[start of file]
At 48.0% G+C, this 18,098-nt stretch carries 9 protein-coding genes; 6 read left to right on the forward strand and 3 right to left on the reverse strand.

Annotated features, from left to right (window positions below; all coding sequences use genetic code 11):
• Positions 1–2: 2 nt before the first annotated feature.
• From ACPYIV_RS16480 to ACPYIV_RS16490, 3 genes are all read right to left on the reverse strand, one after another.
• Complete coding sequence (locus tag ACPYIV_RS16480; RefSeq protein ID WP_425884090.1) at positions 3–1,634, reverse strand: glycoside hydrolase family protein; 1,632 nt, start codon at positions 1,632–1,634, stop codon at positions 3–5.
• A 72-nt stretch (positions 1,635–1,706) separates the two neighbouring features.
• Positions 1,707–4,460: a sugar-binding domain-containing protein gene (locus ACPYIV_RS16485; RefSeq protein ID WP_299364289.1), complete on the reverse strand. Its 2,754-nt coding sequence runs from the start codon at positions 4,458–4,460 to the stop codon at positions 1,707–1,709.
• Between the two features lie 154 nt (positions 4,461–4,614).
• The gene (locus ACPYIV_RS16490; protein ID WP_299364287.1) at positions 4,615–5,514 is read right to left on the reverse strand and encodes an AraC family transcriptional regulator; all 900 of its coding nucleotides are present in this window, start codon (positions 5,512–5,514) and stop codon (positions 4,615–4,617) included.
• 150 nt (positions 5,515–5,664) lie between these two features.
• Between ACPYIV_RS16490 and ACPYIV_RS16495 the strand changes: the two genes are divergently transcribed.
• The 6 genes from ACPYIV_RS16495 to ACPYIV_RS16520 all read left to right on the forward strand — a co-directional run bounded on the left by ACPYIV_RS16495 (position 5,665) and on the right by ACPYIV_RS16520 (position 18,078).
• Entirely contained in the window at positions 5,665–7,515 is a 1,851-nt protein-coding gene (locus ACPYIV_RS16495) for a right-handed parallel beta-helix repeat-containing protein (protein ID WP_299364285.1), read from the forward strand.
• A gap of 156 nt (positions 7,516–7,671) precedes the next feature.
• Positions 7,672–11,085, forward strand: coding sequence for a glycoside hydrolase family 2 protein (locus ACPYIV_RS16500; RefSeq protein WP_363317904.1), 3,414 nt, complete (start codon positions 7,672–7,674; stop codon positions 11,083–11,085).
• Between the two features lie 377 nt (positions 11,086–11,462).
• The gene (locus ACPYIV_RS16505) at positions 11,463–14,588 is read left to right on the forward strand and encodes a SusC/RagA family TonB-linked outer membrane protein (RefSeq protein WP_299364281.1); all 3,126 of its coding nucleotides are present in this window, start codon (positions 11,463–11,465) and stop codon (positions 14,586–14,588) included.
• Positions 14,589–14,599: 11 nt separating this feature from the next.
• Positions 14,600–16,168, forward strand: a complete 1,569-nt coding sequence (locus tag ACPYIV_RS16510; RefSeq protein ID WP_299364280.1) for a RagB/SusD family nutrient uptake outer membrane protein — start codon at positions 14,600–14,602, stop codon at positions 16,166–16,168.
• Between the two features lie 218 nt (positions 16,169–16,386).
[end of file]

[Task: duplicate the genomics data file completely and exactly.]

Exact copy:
At 48.0% G+C, this 18,098-nt stretch carries 9 protein-coding genes; 6 read left to right on the forward strand and 3 right to left on the reverse strand.

Annotated features, from left to right (window positions below; all coding sequences use genetic code 11):
• Positions 1–2: 2 nt before the first annotated feature.
• From ACPYIV_RS16480 to ACPYIV_RS16490, 3 genes are all read right to left on the reverse strand, one after another.
• Complete coding sequence (locus tag ACPYIV_RS16480; RefSeq protein ID WP_425884090.1) at positions 3–1,634, reverse strand: glycoside hydrolase family protein; 1,632 nt, start codon at positions 1,632–1,634, stop codon at positions 3–5.
• A 72-nt stretch (positions 1,635–1,706) separates the two neighbouring features.
• Positions 1,707–4,460: a sugar-binding domain-containing protein gene (locus ACPYIV_RS16485; RefSeq protein ID WP_299364289.1), complete on the reverse strand. Its 2,754-nt coding sequence runs from the start codon at positions 4,458–4,460 to the stop codon at positions 1,707–1,709.
• Between the two features lie 154 nt (positions 4,461–4,614).
• The gene (locus ACPYIV_RS16490; protein ID WP_299364287.1) at positions 4,615–5,514 is read right to left on the reverse strand and encodes an AraC family transcriptional regulator; all 900 of its coding nucleotides are present in this window, start codon (positions 5,512–5,514) and stop codon (positions 4,615–4,617) included.
• 150 nt (positions 5,515–5,664) lie between these two features.
• Between ACPYIV_RS16490 and ACPYIV_RS16495 the strand changes: the two genes are divergently transcribed.
• The 6 genes from ACPYIV_RS16495 to ACPYIV_RS16520 all read left to right on the forward strand — a co-directional run bounded on the left by ACPYIV_RS16495 (position 5,665) and on the right by ACPYIV_RS16520 (position 18,078).
• Entirely contained in the window at positions 5,665–7,515 is a 1,851-nt protein-coding gene (locus ACPYIV_RS16495) for a right-handed parallel beta-helix repeat-containing protein (protein ID WP_299364285.1), read from the forward strand.
• A gap of 156 nt (positions 7,516–7,671) precedes the next feature.
• Positions 7,672–11,085, forward strand: coding sequence for a glycoside hydrolase family 2 protein (locus ACPYIV_RS16500; RefSeq protein WP_363317904.1), 3,414 nt, complete (start codon positions 7,672–7,674; stop codon positions 11,083–11,085).
• Between the two features lie 377 nt (positions 11,086–11,462).
• The gene (locus ACPYIV_RS16505) at positions 11,463–14,588 is read left to right on the forward strand and encodes a SusC/RagA family TonB-linked outer membrane protein (RefSeq protein WP_299364281.1); all 3,126 of its coding nucleotides are present in this window, start codon (positions 11,463–11,465) and stop codon (positions 14,586–14,588) included.
• Positions 14,589–14,599: 11 nt separating this feature from the next.
• Positions 14,600–16,168, forward strand: a complete 1,569-nt coding sequence (locus tag ACPYIV_RS16510; RefSeq protein ID WP_299364280.1) for a RagB/SusD family nutrient uptake outer membrane protein — start codon at positions 14,600–14,602, stop codon at positions 16,166–16,168.
• Between the two features lie 218 nt (positions 16,169–16,386).